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March 3, 2015

Harnessing the power of emotional intelligence

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If your emotional abilities aren’t in hand, if you don’t have self-awareness, if you are not able to manage your distressing emotions, if you can’t have empathy and have effective relationships, then no matter how smart you are, you are not going to get very far” – Daniel Goleman

I recently discovered Daniel Goleman’s work when his name came up at a course I attended with the Global PA Training Academy. The course itself was based on seven key skills that are required to be a sh*t hot personal assistant. It’s perhaps unsurprising that one of these key skills is based on using the power of emotional intelligence.

Several days after the course, the idea of emotional intelligence was still very much on my mind. The dictionary definition tells us that it is having ‘the capacity to be aware of, control, and express one’s emotions, and to handle interpersonal relationships judiciously and empathetically’. To make the term more digestible, it can be broken down into the following four core skills: self-awareness, social awareness, self-management and relationship management.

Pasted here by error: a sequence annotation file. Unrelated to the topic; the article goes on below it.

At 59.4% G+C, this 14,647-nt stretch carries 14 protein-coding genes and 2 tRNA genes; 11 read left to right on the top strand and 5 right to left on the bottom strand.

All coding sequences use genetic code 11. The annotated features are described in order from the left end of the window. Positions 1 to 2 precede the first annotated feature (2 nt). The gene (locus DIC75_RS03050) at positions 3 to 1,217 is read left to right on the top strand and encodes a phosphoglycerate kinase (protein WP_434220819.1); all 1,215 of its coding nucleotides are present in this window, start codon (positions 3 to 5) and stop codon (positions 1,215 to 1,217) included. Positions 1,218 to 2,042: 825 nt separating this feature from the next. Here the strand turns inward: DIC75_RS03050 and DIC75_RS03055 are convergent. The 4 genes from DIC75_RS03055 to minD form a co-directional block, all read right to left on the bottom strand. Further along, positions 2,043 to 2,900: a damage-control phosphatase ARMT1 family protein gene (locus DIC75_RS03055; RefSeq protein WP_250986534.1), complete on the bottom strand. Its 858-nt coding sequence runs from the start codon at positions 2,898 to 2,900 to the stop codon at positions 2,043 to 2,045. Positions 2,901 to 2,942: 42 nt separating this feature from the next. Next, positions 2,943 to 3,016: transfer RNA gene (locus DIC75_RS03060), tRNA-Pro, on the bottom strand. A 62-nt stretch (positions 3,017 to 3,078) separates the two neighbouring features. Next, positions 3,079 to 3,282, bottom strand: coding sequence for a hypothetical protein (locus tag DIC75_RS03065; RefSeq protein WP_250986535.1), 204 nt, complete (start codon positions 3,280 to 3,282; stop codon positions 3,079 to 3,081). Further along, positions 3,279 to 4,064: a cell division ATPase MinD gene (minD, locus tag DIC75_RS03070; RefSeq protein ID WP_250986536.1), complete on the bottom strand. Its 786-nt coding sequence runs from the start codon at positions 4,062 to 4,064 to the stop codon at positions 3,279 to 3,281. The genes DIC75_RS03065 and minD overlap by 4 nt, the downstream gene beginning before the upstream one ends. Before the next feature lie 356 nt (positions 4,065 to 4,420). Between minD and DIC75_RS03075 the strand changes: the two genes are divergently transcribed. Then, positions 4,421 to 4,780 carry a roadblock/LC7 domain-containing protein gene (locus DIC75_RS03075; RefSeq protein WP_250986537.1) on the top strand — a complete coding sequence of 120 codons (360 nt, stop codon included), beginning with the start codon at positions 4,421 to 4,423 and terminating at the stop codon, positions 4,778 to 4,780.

There is no known connection between IQ and emotional intelligence, nor can it be gauged by how intelligent someone is. With that said, emotional intelligence is now recognised as being as important as IQ within business, just as much as it is within relationships and life. A study conducted by Forbes showed that 90% of top performers are leading in this field as a result of high emotional intelligence.

The first step to applying emotional intelligence to both our personal and professional lives is by understanding varied behaviors and personalities, as well as having compassion towards the different ways in which we act. We can do this by recognising emotions and their values in others by reviewing the impact of head, heart and guts.

Whether personal or professional, next time we find ourselves in a difficult situation we should ask ourselves what we’re currently feeling, but also what the other person is feeling. Taking the time out to consider how we want to feel and how we want the other person to feel, might just set us all on the path to harnessing emotional intelligence as a tool for every day life.

03.03.15, Jamie Scoular, PA at Livity